3 Books Weekly #19: Travel books from author Nick Jubber
09.00, Friday 8 Jul 2016 Link to this post
The following was first posted on the 3 Books Weekly email newsletter and has since been archived here.
We’ve got three particularly transporting books today from author Nick Jubber. I have his first book, The Prester Quest, at home – he’s off travelling again right now (of course) and his third book is out soon. Actually I’ve just been nosing around on Twitter and it’s got a cover already! Here’s a pic of the proofs.
Follow Nick on Twitter: @jubberstravels.
#1. Beware of Pity (B-Format Paperback), by Stefan Zweig
Stefan Zweig was one of the most popular writers in Europe. Then the Nazis burned his books and he fetched up in Brazil, where he overdosed on barbiturates in 1942. His reputation dribbled away, although it’s been reviving lately (Wes Anderson cited him as an inspiration for Grand Budapest Hotel). Beware of Pity is the brilliant tale of a young soldier in the Austro-Hungarian army and his tumultuous battle with his own compassion. Nobody dissects emotions like Zweig. He cuts so deep you can almost hear the blood pumping as you turn the pages, yet his writing is forensic in its detail. Whether exposing the young soldier’s insecurities, the lovesickness of the crippled girl he mistakenly asks to dance, her father’s anguished neediness, even the tearfulness of the manservant, Zweig carries you through the literary equivalent of a car crash, racing towards a head-on collision with the great event of the age. It’s brutal, bruising stuff, and brilliantly entertaining.
#2. Palace Walk: Cairo Trilogy 1 (The Cairo Trilogy, Vol. 1), by Naguib Mahfouz
I first read Mahfouz’s intimate, inter-generational saga on bus journeys across the Middle East, and it pumped life into the world I was skimming through. Staying in the home of a shouty patriarch, I thought of Mahfouz’s stern Abd al-Jawad; drinking with a lusty Cairene near the Nile, I recalled bottom enthusiast Yasin. Later, I got to meet Mahfouz, although it was a salutary lesson: the octogenarian author had lost the fire that’s preserved so brilliantly in his books. For the western reader, much of the power in Mahfouz’s novels comes from the tension between the familiarity - sibling rivalries, erotic yearnings for the girl next-door - and the alienness of time and place. It’s an intricate depiction of a society on the cusp of change, twitching against colonial rule. Watching the footage of crowds protesting in Tahrir Square recently, I couldn’t help thinking of the scenes of protest in Mahfouz’s novels, and imagine the family of Abd al-Jawad there amongst them.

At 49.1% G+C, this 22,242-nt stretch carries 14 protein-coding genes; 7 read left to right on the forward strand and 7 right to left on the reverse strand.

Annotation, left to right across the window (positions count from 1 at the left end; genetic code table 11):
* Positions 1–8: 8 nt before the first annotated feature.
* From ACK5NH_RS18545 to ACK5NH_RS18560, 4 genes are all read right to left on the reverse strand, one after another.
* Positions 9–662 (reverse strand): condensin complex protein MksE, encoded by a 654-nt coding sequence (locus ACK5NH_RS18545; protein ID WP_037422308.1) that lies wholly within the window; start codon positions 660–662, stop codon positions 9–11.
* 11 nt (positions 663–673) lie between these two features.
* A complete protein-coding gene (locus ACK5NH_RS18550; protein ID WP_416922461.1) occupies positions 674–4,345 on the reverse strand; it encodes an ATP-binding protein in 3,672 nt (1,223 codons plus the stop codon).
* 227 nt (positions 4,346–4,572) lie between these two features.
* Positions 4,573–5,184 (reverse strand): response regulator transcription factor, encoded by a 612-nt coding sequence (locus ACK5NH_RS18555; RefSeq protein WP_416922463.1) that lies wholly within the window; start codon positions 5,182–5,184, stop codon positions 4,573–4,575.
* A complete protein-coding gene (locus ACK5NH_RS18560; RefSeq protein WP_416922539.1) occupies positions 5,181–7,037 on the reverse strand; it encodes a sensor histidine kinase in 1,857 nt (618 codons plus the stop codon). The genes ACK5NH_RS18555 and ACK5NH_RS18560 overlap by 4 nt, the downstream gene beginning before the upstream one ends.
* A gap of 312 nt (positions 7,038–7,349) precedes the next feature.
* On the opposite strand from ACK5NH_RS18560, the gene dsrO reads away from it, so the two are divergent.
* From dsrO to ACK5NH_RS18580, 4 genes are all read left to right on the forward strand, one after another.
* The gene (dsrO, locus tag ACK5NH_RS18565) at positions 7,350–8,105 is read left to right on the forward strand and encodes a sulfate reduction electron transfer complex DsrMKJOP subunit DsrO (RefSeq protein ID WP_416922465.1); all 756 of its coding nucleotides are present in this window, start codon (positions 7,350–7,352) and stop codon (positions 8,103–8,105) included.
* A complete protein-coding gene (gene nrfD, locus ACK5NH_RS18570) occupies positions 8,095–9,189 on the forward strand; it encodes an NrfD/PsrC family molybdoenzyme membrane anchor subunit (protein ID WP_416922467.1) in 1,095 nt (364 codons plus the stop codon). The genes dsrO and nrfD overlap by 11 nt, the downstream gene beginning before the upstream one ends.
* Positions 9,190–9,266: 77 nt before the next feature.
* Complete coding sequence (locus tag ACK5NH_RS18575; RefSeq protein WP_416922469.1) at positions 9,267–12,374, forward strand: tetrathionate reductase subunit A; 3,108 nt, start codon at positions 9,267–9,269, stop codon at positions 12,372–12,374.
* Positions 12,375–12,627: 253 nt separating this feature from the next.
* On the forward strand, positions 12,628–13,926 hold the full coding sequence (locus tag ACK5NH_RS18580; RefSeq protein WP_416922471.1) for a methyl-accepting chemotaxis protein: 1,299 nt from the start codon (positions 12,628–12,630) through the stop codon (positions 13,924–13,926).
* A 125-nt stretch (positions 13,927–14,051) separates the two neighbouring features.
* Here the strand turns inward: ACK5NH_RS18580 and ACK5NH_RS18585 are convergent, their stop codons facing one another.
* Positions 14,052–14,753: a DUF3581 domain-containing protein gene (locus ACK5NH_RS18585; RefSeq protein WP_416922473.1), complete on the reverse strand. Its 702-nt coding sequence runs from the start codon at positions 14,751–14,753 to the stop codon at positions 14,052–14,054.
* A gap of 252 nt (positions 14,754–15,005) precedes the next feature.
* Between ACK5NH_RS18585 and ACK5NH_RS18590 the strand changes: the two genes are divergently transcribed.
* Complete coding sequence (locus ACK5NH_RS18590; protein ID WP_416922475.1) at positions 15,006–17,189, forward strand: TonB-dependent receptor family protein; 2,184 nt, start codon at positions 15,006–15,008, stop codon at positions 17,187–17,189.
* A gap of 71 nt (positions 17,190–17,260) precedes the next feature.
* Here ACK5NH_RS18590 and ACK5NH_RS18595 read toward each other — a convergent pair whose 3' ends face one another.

3. A Time of Gifts: On Foot to Constantinople: from the Hook of Holland to the Middle Danube, by Patrick Leigh Fermor
I’ve been scribbling a travel book recently, so I feel I had better recommend one! Top of the pile has to be Fermor’s mercurial trilogy. It’s a timely read, reminding us what the continent was like before the last century’s most seismic catastrophe - and how benign a place can appear when the fracture lines are already spreading. Fermor set off from the Hook of Holland in 1933, with the intention of walking to Istanbul, hanging out in the schlosses of Central European counts, kipping in barns, or dossing down with gypsies in the woods. Writing much later, he conjures a magical contrast between his wistful middle-aged self and the younger, more callow adventurer, transporting us into his travels with prose immersive and elegant. For anybody unaware of the bewitching potential of the travel book, A Time of Gifts will be a thrilling discovery. For anybody wanting to understand Europe, this passionate, erudite account is the most essential book I know.